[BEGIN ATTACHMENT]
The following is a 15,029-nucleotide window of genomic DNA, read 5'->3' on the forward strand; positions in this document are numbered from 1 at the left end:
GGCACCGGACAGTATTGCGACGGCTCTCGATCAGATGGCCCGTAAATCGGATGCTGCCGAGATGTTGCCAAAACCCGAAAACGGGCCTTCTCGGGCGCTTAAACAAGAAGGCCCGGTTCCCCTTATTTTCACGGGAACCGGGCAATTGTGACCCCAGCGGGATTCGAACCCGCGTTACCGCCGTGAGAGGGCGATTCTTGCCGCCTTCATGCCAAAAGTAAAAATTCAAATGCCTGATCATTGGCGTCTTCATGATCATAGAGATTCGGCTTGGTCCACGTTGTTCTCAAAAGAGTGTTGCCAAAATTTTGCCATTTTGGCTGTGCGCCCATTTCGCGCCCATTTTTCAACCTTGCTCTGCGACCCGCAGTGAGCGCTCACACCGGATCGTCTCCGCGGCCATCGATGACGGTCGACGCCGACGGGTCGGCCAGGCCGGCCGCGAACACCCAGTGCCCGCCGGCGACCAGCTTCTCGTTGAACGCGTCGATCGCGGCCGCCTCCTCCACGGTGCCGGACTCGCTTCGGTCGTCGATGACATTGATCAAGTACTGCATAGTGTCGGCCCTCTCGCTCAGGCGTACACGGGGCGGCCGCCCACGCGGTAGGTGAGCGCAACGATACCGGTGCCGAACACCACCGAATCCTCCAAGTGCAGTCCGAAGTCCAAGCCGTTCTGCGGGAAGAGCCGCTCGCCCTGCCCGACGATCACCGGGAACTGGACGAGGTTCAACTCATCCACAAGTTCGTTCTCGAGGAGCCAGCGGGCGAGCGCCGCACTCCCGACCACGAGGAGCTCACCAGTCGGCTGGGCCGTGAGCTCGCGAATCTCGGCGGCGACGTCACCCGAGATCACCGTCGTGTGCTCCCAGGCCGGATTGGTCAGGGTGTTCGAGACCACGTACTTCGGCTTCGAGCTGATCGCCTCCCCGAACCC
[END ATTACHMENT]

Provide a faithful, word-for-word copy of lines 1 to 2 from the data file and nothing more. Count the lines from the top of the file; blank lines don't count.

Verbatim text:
The following is a 15,029-nucleotide window of genomic DNA, read 5'->3' on the forward strand; positions in this document are numbered from 1 at the left end:
GGCACCGGACAGTATTGCGACGGCTCTCGATCAGATGGCCCGTAAATCGGATGCTGCCGAGATGTTGCCAAAACCCGAAAACGGGCCTTCTCGGGCGCTTAAACAAGAAGGCCCGGTTCCCCTTATTTTCACGGGAACCGGGCAATTGTGACCCCAGCGGGATTCGAACCCGCGTTACCGCCGTGAGAGGGCGATTCTTGCCGCCTTCATGCCAAAAGTAAAAATTCAAATGCCTGATCATTGGCGTCTTCATGATCATAGAGATTCGGCTTGGTCCACGTTGTTCTCAAAAGAGTGTTGCCAAAATTTTGCCATTTTGGCTGTGCGCCCATTTCGCGCCCATTTTTCAACCTTGCTCTGCGACCCGCAGTGAGCGCTCACACCGGATCGTCTCCGCGGCCATCGATGACGGTCGACGCCGACGGGTCGGCCAGGCCGGCCGCGAACACCCAGTGCCCGCCGGCGACCAGCTTCTCGTTGAACGCGTCGATCGCGGCCGCCTCCTCCACGGTGCCGGACTCGCTTCGGTCGTCGATGACATTGATCAAGTACTGCATAGTGTCGGCCCTCTCGCTCAGGCGTACACGGGGCGGCCGCCCACGCGGTAGGTGAGCGCAACGATACCGGTGCCGAACACCACCGAATCCTCCAAGTGCAGTCCGAAGTCCAAGCCGTTCTGCGGGAAGAGCCGCTCGCCCTGCCCGACGATCACCGGGAACTGGACGAGGTTCAACTCATCCACAAGTTCGTTCTCGAGGAGCCAGCGGGCGAGCGCCGCACTCCCGACCACGAGGAGCTCACCAGTCGGCTGGGCCGTGAGCTCGCGAATCTCGGCGGCGACGTCACCCGAGATCACCGTCGTGTGCTCCCAGGCCGGATTGGTCAGGGTGTTCGAGACCACGTACTTCGGCTTCGAGCTGATCGCCTCCCCGAACCC